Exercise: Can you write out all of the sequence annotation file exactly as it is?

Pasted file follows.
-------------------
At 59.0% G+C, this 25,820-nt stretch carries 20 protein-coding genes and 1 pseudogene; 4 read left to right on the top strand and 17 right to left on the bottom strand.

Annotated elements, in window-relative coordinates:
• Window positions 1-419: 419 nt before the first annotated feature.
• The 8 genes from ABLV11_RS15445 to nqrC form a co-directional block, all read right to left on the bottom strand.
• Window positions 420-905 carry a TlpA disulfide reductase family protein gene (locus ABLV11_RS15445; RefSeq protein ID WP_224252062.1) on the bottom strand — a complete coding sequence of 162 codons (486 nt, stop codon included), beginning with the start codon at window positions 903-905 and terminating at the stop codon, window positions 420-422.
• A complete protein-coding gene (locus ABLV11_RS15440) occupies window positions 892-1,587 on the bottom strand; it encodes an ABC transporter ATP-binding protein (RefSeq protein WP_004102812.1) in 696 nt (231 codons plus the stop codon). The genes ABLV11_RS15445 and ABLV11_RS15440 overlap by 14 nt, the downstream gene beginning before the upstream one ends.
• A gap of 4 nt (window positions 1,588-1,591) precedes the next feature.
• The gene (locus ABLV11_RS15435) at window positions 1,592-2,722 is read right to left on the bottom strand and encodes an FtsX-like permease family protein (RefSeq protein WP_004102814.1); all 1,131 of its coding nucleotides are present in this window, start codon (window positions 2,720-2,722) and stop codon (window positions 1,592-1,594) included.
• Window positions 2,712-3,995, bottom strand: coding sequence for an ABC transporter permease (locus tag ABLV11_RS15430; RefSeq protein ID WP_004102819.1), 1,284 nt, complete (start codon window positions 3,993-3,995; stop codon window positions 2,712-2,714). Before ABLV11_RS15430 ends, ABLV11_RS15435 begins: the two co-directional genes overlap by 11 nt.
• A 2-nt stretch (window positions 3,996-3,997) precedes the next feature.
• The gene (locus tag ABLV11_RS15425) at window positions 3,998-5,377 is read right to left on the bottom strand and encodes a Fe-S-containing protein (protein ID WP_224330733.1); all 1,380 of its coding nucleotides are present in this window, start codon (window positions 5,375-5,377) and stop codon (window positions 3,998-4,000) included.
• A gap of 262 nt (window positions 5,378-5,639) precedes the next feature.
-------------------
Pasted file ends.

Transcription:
At 59.0% G+C, this 25,820-nt stretch carries 20 protein-coding genes and 1 pseudogene; 4 read left to right on the top strand and 17 right to left on the bottom strand.

Annotated elements, in window-relative coordinates:
• Window positions 1-419: 419 nt before the first annotated feature.
• The 8 genes from ABLV11_RS15445 to nqrC form a co-directional block, all read right to left on the bottom strand.
• Window positions 420-905 carry a TlpA disulfide reductase family protein gene (locus ABLV11_RS15445; RefSeq protein ID WP_224252062.1) on the bottom strand — a complete coding sequence of 162 codons (486 nt, stop codon included), beginning with the start codon at window positions 903-905 and terminating at the stop codon, window positions 420-422.
• A complete protein-coding gene (locus ABLV11_RS15440) occupies window positions 892-1,587 on the bottom strand; it encodes an ABC transporter ATP-binding protein (RefSeq protein WP_004102812.1) in 696 nt (231 codons plus the stop codon). The genes ABLV11_RS15445 and ABLV11_RS15440 overlap by 14 nt, the downstream gene beginning before the upstream one ends.
• A gap of 4 nt (window positions 1,588-1,591) precedes the next feature.
• The gene (locus ABLV11_RS15435) at window positions 1,592-2,722 is read right to left on the bottom strand and encodes an FtsX-like permease family protein (RefSeq protein WP_004102814.1); all 1,131 of its coding nucleotides are present in this window, start codon (window positions 2,720-2,722) and stop codon (window positions 1,592-1,594) included.
• Window positions 2,712-3,995, bottom strand: coding sequence for an ABC transporter permease (locus tag ABLV11_RS15430; RefSeq protein ID WP_004102819.1), 1,284 nt, complete (start codon window positions 3,993-3,995; stop codon window positions 2,712-2,714). Before ABLV11_RS15430 ends, ABLV11_RS15435 begins: the two co-directional genes overlap by 11 nt.
• A 2-nt stretch (window positions 3,996-3,997) precedes the next feature.
• The gene (locus tag ABLV11_RS15425) at window positions 3,998-5,377 is read right to left on the bottom strand and encodes a Fe-S-containing protein (protein ID WP_224330733.1); all 1,380 of its coding nucleotides are present in this window, start codon (window positions 5,375-5,377) and stop codon (window positions 3,998-4,000) included.
• A gap of 262 nt (window positions 5,378-5,639) precedes the next feature.